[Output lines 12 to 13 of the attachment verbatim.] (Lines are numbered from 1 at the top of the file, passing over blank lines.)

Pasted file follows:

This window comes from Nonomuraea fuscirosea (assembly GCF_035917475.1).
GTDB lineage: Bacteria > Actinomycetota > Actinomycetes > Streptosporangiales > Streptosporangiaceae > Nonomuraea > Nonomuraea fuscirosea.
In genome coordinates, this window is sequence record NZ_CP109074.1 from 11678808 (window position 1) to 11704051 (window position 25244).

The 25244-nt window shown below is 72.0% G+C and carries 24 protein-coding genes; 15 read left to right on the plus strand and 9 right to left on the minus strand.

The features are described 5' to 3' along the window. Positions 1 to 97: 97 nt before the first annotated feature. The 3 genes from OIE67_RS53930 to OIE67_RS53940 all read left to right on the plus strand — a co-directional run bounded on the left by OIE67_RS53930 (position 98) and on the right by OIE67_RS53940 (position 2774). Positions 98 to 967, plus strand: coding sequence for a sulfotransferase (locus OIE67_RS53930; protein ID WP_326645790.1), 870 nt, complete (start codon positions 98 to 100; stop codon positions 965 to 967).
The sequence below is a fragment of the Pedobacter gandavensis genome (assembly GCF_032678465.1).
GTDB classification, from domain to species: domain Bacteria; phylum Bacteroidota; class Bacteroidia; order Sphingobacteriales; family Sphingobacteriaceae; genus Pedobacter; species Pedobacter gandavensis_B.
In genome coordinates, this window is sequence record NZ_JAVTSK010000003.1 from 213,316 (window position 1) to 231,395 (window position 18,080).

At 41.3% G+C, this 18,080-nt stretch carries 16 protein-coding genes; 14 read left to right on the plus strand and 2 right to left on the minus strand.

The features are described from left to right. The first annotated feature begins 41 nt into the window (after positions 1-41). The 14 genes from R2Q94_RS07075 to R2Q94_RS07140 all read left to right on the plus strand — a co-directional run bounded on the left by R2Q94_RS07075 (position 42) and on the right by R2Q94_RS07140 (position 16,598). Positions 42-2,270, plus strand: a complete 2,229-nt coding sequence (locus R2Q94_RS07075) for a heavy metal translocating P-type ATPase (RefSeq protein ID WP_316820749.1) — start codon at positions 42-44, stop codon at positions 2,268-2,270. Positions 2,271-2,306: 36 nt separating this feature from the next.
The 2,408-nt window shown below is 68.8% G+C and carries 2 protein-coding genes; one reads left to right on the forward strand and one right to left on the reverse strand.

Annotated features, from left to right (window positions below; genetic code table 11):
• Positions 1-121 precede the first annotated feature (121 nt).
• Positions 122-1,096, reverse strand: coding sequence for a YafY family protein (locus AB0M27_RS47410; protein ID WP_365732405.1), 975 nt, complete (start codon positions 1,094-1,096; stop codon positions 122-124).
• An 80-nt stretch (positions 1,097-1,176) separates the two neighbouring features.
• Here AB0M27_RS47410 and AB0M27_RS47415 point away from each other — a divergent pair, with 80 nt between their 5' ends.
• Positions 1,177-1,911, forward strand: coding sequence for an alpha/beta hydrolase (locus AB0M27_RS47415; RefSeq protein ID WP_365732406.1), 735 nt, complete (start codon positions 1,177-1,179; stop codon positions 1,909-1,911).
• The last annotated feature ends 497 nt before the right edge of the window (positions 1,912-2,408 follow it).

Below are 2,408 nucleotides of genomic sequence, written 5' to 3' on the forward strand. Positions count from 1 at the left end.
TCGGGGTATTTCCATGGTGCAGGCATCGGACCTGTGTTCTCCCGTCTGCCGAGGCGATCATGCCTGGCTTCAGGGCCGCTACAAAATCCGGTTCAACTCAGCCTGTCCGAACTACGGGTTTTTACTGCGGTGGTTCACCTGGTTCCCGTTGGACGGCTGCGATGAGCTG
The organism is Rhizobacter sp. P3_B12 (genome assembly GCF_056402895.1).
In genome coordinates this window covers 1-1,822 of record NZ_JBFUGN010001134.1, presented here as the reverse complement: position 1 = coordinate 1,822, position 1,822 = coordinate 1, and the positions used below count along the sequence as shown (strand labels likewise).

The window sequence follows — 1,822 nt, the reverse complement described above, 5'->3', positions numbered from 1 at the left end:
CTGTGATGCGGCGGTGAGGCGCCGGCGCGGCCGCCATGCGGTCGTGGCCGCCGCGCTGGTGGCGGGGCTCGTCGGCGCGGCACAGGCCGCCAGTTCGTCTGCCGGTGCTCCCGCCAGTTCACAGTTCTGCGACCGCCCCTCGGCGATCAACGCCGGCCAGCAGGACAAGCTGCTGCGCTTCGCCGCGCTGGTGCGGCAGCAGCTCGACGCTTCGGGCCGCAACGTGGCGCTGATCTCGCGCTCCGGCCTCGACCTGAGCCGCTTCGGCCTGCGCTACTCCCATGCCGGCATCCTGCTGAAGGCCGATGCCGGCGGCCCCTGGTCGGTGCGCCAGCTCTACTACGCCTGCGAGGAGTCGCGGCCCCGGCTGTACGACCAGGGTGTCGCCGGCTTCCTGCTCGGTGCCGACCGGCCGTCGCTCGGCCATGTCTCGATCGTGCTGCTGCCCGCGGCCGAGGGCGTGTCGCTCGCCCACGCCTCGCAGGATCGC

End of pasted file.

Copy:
Annotated features, from left to right (window positions below; genetic code table 11):
• Positions 1-121 precede the first annotated feature (121 nt).